c.1900 brass hanging lamp with four pendant glass shades by Harry Powell of Whitefriars. Standing 3ft 4in (1.02m) high, it is priced at £14,500.

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The selling show from May 13 to 27 coincides with the launch of the first book on this hitherto underrated innovator. W.A.S. Benson Arts & Crafts Luminary and Pioneer of Modern Design, edited by Dr Ian Hamerton, is published by The Antique Collectors Club at £45 and will be officially launched at the exhibition.

This is the first book launch for The Country Seat's Harvey Ferry and Willie Clegg who, for this show, combine again with the Scottish specialist dealer in lighting Scott Robertson.

The dealers first collaborated to mount the first ever commercial show on the subject, The Neglected Mr Benson, five years ago.

Today it is taken for granted that any roomset can be transformed by lighting.

But from the 1880s to 1920s, lighting was undergoing a series of radical changes, from candlelight to oil lamps, then gaslight and eventually the wonder of the electricity age.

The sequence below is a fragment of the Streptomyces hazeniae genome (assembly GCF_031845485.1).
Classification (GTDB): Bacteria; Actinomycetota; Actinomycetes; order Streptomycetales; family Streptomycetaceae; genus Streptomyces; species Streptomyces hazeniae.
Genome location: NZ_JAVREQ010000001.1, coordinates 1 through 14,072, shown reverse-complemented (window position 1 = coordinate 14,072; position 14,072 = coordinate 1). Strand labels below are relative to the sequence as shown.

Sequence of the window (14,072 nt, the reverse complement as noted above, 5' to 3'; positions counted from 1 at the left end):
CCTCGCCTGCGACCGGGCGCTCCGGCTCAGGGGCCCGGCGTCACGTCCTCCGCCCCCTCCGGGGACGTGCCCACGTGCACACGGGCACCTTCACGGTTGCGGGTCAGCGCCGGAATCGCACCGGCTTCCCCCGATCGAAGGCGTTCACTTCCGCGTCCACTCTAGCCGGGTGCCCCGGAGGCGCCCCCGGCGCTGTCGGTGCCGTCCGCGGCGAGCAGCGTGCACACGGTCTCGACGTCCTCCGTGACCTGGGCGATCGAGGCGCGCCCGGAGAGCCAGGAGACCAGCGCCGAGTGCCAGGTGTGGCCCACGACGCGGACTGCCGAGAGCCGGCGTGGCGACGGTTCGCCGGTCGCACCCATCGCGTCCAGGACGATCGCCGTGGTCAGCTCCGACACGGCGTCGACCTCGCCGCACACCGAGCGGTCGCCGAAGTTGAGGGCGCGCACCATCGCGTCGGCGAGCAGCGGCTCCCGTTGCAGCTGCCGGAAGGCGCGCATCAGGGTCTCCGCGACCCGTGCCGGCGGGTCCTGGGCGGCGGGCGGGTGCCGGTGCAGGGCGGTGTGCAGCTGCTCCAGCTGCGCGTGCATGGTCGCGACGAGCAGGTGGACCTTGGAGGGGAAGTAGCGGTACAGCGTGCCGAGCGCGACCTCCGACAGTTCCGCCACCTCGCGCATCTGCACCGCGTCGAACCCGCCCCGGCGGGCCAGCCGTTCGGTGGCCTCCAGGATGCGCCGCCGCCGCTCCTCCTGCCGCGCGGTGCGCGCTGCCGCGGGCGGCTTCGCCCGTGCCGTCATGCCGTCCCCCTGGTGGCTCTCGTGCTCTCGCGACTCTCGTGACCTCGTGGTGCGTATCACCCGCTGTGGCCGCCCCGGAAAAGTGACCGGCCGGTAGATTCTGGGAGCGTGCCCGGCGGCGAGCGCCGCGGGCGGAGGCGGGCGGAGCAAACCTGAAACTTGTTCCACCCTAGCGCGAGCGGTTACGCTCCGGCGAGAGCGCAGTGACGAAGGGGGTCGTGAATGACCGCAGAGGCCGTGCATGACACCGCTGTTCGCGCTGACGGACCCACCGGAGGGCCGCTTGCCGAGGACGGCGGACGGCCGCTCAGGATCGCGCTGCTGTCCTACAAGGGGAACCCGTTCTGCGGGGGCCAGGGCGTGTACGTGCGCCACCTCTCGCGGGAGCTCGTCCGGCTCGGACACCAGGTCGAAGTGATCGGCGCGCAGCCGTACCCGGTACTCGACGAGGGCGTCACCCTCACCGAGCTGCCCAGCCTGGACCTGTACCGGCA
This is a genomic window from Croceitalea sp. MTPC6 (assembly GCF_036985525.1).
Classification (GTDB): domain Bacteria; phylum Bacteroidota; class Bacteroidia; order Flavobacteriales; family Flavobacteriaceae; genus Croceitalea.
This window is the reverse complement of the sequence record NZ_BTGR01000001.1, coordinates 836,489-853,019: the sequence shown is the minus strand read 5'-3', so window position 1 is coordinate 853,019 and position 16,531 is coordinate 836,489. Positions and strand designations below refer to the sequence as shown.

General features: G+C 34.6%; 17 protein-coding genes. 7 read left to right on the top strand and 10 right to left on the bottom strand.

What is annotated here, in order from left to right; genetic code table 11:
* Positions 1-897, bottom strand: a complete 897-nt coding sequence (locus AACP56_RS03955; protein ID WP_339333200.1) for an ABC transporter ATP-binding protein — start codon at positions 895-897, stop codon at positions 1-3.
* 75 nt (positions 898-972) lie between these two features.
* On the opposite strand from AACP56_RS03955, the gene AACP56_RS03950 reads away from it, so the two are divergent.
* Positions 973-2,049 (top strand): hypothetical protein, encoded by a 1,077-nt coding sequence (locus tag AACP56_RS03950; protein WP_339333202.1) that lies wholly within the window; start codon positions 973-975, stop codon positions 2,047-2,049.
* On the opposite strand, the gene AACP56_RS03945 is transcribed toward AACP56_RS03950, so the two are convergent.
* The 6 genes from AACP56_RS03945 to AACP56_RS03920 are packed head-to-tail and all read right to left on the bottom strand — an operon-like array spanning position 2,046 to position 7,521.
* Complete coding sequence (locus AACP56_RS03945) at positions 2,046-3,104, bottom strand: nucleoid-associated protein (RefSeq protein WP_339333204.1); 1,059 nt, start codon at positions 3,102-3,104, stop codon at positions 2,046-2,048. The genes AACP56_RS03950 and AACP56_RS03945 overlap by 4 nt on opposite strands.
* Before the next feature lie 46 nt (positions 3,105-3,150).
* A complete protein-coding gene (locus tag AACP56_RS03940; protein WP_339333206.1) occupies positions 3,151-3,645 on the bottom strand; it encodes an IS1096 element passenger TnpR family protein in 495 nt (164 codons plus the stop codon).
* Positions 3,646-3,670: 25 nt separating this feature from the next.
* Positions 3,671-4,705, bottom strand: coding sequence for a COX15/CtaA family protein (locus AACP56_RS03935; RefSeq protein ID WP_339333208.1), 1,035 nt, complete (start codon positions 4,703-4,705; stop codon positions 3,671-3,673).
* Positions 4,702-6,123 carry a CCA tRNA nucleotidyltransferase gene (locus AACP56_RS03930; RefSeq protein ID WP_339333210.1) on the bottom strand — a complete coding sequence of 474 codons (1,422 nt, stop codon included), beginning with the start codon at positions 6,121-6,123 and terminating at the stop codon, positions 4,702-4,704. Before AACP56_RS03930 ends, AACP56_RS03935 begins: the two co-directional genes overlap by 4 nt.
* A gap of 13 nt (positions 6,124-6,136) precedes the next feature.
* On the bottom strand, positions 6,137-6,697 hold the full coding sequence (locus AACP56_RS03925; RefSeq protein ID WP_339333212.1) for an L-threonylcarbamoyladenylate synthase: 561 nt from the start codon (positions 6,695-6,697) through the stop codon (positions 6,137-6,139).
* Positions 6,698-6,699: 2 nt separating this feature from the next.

At the forefront of design in these new mediums was William Arthur Smith Benson (1854-1924) who was trained as an architect but, in the 1880s, turned exclusively to designing and manufacturing all manner of lighting, from table lamps to hanging chandeliers. He was championed - and sold - by no less a personage than William Morris, the guru of Arts and Crafts, and he was also on sale at the fashionable Parisian gallery L'Art Nouveau.

During his lifetime, his designs appeared in museums in Norway and Germany as well the V&A, where a Benson electrolier still hangs in the boardroom.

Inventor as well as designer, Benson registered patents for many of his ideas, such as standard lamp adjusters, electric switches and roses for lamps, and even an early type of dimmer.

More than 50 different pieces of lighting equipment will be available at The Country Seat - with an extraordinary wide price range of £250 to £20,000 - alongside a sample of Benson's metalwork, which will include kettles, vacuum flasks, bowls and boxes.